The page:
Meehan mentioned that after being on the short-end of taxes for 25 years , McCain gave that issue back to the Democrats with his healthcare proposal that would tax benefits and for which Obama has been hammering him on in a countless number of ads.  Now the Democrats can play offense for a change on this issue and it is working.

While Meehan mentioned that the Rev. Jeremiah Wright scares the living daylights out of him he is grateful that McCain didn’t use this against Obama as in polling earlier in the year he discovered that this was a key issue with voters.

And yet despite all the stumbles in the debates, in defections from some conservatives in the media and outright policy fumbles McCain is still within striking distance.  This has led to a strange declaration by Obama on the campaign trail telling supporters that he could still lose while the polls show he is gaining momentum at precisely the right time.

The truth of the matter is that no one really knows how the election will turn out.  Polls are based on sample of about 1,000 people and there is no lie detector hooked up to them when they answer questions.  So while the outlook for the GOP seems bleak there is still a glimmer of hope that voters will wake up and smell the coffee and vote for a divided government in November.

At the California state Republican convention  in Anaheim this past weekend politicians were scarce but none was more notably absent than Gov. Arnold Schwarzenegger who has seen his popularity plummet across the state.

Schwarzenegger who is term limited has had a rocky relationship with the GOP faithful in California ever since he emerged on the scene as the candidate to replace Gov. Gray Davis in 2003.  Back then the conservatives in the party were suspicious of Schwarzenegger’s true poiltical leanings but seemed willing to place their trust in him in order to mreclaim the governor’s mansion.  By 2006 when it came time for Schwarzenegger to run for a full term the conservatives were proven right about his liberal leanings but couldn’t find a legitimate candidate to challenge the still popular governor.

Yet the bloom has now come off the rose for all voters, as Schwarzenegger has watched over a worsening budget deficit and has openly embraced Democratic state legislators and their liberal agenda.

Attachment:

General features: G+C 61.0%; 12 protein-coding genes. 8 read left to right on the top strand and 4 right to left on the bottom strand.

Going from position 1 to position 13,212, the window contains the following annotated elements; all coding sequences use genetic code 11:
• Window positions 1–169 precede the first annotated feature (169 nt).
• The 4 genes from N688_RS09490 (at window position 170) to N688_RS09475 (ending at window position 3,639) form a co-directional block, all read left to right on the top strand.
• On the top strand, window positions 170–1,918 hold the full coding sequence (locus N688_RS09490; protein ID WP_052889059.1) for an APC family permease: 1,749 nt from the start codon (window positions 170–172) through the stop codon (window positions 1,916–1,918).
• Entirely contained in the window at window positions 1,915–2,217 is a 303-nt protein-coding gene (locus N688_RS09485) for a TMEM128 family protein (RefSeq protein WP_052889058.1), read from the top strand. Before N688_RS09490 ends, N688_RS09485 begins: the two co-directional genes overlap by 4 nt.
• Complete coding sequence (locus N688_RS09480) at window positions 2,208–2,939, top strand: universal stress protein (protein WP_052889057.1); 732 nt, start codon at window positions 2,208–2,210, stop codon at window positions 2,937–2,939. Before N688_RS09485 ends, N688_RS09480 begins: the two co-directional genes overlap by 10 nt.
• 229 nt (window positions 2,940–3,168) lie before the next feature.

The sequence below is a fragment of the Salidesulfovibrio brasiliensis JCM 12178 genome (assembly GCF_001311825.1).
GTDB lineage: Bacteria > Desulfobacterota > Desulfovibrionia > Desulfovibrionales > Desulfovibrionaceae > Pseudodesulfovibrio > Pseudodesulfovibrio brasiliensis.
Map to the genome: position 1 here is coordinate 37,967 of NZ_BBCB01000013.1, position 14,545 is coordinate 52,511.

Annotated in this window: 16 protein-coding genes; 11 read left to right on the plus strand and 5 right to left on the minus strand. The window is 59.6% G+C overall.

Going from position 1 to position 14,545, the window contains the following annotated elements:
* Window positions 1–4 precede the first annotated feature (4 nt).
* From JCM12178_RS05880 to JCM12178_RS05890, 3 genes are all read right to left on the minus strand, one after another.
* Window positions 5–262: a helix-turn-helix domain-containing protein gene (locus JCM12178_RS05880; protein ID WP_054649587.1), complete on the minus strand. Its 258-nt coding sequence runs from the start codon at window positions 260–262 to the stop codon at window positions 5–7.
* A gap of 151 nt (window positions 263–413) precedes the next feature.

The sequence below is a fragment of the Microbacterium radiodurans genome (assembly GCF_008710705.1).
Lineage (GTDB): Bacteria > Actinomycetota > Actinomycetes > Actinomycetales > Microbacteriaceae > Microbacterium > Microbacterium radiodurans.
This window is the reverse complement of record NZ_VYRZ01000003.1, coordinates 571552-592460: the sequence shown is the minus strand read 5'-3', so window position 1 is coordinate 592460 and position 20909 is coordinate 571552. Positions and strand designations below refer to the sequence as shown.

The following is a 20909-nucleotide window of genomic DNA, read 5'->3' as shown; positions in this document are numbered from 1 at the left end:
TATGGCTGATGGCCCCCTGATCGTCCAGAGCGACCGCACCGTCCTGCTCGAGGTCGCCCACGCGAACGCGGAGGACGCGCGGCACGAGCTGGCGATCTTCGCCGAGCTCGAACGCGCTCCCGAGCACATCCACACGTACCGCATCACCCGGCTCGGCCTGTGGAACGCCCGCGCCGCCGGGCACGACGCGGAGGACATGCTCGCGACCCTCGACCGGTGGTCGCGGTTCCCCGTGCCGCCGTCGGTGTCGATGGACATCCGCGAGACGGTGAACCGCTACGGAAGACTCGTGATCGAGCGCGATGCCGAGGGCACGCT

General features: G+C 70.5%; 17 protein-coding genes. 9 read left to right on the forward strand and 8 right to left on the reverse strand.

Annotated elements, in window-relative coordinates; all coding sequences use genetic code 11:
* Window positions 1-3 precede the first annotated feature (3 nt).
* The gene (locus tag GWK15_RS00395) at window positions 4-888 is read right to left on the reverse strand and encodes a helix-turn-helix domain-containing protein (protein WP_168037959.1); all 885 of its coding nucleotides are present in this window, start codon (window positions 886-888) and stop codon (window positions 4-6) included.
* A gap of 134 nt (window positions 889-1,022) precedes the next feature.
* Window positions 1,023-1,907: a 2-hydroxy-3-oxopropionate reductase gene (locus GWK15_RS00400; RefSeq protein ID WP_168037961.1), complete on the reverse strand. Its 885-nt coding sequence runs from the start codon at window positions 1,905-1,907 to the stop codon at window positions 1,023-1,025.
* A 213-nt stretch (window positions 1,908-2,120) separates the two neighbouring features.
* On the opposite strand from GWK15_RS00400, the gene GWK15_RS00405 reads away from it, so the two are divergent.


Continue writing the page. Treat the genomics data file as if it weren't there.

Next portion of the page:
Still until fairly recently the governor made regular appearances as the state party convention and was still a popular draw, but it looks like the conservatives at least may have had enough of Arnold.

To be fair Schwarzenegger didn’t miss much this weeekend as for some inexplicable reason there were no politicans with booths except for the McCain campaign which is the first time I can recall seeing that in 19 years of attending this event.  Hopefully the lack of party business was largely the reason for the low attendance and not any general malaise on the part of Repiblicans statewide.

If there was any enthusiasm it was for t-shirts bearing the image or name of Sarah Palin.  Vendors selling those goods saw their products literally fly off the shelves and only underscored the difference Palin has made since joining the ticket.  I spoke with one vendor  selling Palin Flower Power t-shirts for women and she said that she has seen a resurgence of enthusiasm for McCain after the Palin announcement and she counts herself in that group.

California was once a state that the GOP could contest and stand a reasonable chance of winning, but as more immigrants take hold the state has turned blue enough that the RNC rarely makes much of an effort in the state which only hurts the down ticket and further strenghthens the Democrats grip on national offices.

I know many Republicans who are discouraged enough to not even bother attending the state convention but that is a defeatest attitude that won’t help the party at all.  There will be  a battle for the governor’s mansion again in 2010 and the GOP had better start girding for that fight right now or it will be lights out.